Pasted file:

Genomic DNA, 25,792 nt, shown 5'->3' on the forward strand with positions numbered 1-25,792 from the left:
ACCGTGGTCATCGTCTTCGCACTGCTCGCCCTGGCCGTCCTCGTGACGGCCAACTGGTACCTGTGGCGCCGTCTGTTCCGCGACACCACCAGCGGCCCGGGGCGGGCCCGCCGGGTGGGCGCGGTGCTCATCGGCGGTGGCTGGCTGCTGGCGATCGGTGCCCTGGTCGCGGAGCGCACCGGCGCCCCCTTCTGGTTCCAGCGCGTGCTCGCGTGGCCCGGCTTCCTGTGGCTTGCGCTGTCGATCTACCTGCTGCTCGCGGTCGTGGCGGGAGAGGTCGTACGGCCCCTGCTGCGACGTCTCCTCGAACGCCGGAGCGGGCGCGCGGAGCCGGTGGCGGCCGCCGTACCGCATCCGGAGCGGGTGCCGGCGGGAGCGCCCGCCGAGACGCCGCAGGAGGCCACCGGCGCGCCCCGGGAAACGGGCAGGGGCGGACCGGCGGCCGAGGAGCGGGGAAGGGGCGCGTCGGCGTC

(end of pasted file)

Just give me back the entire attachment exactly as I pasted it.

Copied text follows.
Genomic DNA, 25,792 nt, shown 5'->3' on the forward strand with positions numbered 1-25,792 from the left:
ACCGTGGTCATCGTCTTCGCACTGCTCGCCCTGGCCGTCCTCGTGACGGCCAACTGGTACCTGTGGCGCCGTCTGTTCCGCGACACCACCAGCGGCCCGGGGCGGGCCCGCCGGGTGGGCGCGGTGCTCATCGGCGGTGGCTGGCTGCTGGCGATCGGTGCCCTGGTCGCGGAGCGCACCGGCGCCCCCTTCTGGTTCCAGCGCGTGCTCGCGTGGCCCGGCTTCCTGTGGCTTGCGCTGTCGATCTACCTGCTGCTCGCGGTCGTGGCGGGAGAGGTCGTACGGCCCCTGCTGCGACGTCTCCTCGAACGCCGGAGCGGGCGCGCGGAGCCGGTGGCGGCCGCCGTACCGCATCCGGAGCGGGTGCCGGCGGGAGCGCCCGCCGAGACGCCGCAGGAGGCCACCGGCGCGCCCCGGGAAACGGGCAGGGGCGGACCGGCGGCCGAGGAGCGGGGAAGGGGCGCGTCGGCGTC